Individuals with higher trust in scientists are also more likely to comply with NPIs, while the patterns are mixed for trust in government and trust in others.
Change in compliance over time
As the pandemic has lingered on for nearly two years, compliance with NPIs has shifted over time. In every country studied, such compliance decreased significantly from March to December 2020, including among individuals who place high trust in scientists (see Figure 4). There remains, however, a significant gap between people based on their trust in scientists.
Figure 4 Evolution of compliance index from March to December 2020, by trust groups
Variations of trust levels across time may be endogenous to the evolution of the pandemic itself, which in turn is a function of how well NPIs are implemented. However, considering pre-crisis trust levels (which are available for France), we see a similar relationship between pre-existing trust in scientists and support for and compliance with NPIs.
Experimental evidence further underscores the robustness of the relationship between trust in scientists and compliance. When randomly chosen respondents were asked whether they would agree to wear a mask at home if it were recommended by either the government, a science institution (e.g. the WHO), or an individual scientist, support was highest when such a recommendation emanated from scientists. The exception was countries where trust levels were already very low, such as France and Germany.
Support for vaccination and trust
Across countries, the share of citizens who trust scientists is strongly correlated with the share that support NPIs and are willing to be vaccinated. There were stark cross-country differences in people’s willingness to be vaccinated in December 2020 – ranging from approximately 70% in the UK, Australia, and Brazil, to around 60% in the US, Sweden, and New Zealand, and to only 36% in France and Poland – and a strong correlation with the share who trusts scientists, as displayed in Figure 5.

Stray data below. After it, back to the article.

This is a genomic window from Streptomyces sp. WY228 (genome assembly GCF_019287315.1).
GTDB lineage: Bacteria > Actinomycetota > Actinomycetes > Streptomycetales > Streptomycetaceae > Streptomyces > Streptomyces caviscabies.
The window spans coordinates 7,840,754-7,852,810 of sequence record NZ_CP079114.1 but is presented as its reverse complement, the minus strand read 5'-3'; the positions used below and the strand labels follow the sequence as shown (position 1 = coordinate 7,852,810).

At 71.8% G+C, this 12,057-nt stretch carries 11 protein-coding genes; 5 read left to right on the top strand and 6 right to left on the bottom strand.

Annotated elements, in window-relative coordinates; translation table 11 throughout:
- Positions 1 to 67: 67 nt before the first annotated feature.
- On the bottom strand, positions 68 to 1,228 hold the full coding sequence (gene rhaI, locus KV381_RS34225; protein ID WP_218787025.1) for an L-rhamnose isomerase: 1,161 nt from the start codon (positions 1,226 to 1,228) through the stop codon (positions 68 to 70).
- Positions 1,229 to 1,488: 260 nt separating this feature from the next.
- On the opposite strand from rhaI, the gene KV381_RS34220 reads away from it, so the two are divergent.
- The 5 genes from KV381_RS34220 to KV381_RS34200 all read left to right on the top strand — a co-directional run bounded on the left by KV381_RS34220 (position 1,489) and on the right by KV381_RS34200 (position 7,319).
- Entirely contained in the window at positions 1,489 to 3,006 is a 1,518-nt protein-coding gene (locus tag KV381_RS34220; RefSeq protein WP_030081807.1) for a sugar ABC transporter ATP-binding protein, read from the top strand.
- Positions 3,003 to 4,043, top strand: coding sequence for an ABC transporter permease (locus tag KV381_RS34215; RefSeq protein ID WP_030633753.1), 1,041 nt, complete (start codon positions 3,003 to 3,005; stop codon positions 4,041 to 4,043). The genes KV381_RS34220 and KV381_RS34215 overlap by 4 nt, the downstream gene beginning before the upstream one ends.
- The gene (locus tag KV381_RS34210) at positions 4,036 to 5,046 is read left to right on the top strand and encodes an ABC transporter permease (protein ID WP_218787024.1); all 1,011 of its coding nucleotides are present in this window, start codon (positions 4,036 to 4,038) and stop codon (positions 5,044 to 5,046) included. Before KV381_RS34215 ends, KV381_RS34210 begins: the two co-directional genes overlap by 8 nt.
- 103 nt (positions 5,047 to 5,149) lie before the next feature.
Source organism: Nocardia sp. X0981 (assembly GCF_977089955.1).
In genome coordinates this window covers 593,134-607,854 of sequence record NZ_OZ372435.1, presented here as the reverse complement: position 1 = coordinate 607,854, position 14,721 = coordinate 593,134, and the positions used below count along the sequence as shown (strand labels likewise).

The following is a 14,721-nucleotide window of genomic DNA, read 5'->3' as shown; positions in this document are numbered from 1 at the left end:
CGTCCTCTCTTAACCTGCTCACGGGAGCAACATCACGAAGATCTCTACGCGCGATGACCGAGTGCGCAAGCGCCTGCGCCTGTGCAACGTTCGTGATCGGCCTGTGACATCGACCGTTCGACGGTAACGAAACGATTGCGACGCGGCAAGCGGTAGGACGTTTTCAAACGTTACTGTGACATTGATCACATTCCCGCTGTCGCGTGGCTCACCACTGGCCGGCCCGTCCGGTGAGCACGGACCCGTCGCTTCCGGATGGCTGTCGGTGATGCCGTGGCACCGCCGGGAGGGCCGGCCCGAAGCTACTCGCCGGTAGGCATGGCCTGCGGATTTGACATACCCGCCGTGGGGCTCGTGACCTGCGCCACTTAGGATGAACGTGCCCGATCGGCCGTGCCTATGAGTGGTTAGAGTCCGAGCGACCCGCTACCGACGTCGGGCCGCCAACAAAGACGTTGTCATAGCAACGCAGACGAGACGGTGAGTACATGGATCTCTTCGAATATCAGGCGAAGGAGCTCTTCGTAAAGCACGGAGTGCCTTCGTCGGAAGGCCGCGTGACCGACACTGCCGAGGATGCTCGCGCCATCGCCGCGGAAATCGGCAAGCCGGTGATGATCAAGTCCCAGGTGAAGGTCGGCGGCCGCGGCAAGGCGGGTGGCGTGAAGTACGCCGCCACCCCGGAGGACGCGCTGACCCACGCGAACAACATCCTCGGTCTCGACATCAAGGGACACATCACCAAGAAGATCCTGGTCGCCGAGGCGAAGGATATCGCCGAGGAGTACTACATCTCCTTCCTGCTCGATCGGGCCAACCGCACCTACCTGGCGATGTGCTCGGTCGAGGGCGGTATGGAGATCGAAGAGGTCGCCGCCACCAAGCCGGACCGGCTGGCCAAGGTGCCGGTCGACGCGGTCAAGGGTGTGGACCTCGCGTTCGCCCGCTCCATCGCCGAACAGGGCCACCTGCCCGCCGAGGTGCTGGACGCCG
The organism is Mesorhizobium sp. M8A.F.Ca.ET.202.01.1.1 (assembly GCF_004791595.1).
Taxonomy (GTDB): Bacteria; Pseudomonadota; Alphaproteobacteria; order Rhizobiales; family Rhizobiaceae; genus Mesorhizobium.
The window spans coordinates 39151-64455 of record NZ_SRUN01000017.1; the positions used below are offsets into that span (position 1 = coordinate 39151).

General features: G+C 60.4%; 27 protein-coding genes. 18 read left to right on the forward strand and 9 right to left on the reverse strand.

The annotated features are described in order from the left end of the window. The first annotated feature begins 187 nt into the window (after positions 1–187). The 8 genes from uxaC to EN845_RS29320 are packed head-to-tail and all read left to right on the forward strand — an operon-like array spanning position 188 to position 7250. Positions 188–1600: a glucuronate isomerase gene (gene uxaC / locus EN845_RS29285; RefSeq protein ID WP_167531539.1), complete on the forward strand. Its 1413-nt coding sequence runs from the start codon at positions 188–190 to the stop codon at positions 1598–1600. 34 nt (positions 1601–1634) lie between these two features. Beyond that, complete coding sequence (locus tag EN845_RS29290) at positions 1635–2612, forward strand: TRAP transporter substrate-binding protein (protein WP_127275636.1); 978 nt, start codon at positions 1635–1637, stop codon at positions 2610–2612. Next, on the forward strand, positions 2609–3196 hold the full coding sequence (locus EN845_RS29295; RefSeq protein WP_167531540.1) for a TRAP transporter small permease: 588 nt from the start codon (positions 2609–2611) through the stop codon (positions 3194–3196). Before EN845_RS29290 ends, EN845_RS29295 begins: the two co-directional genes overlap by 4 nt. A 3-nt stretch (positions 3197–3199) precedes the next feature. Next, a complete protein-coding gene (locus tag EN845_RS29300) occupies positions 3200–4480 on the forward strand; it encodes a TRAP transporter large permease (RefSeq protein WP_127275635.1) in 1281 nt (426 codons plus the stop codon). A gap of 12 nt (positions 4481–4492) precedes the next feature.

Figure 5 Cross-country comparison of willingness to be vaccinated
In contrast, trust in the government and trust in others are only weakly correlated with willingness to be vaccinated across countries. For instance, in Brazil, the UK, and the US, there is high support for vaccines but low trust in government. Thus, in line with findings at the individual level, trust in scientists is the key driver of the acceptance of restrictions or vaccinations, rather than trust in others or in the government.
The importance of scientific independence
Finally, the evolution of trust in scientists lies also in the perceived level of the scientists’ independence. Typically, in countries where trust in scientists has seen the most significant decrease – such as Brazil, Italy, France, or Poland – a substantial and growing share of citizens suspect that scientists are likely to hide information. This pattern emerges precisely in those countries where the initial level of trust in government at the time of the outbreak was very low. This suggests that when people associate scientists and scientific bodies with government action and political decision-making, it erodes their trust in these scientific institutions. It is therefore crucial to guarantee confidence in scientists by preserving their independence, especially in countries with low trust in government.
Algan, Y, D Cohen, E Davoine and S Stantcheva (2021), “Trust in Scientists in Times of Pandemic: Panel Evidence from 12 Countries”, Proceedings of the National Academy of Sciences 118(40).
Bargain, O and U Aminjonov (2020), “Trust and Compliance to Public Health Policies in Time of COVID-19”, Journal of Public Economics 192.
Barrios, J, E Benmelech, Y Hochberg, P Sapienza and L Zingales (2020), “Civic Capital and Social Distancing during the COVID-19 Pandemic”, Working Paper, Chicago University.
Bicchieri, C, E Fatas, A Aldama, A Casas, I Deshpande, M Lauro, C Parilli, M Spohon, P Pereira and R Wen (2021), “In Science we (should) trust: expectations and compliance during the COVID-19 pandemic”, PLOS One, 4 June.
Daniele, G, A F M Martinangeli, F Passarelli, W Sas and L Windsteiger (2020), “Covid-19 and socio-political attitudes in Europe: In competence we trust”, VoxEU.org, 1 October.
Durante, R, L Guiso and G Gulino (2021), “Asocial capital: civic culture and social distancing during the COVID-19 crisis”, Journal of Public Economics 194.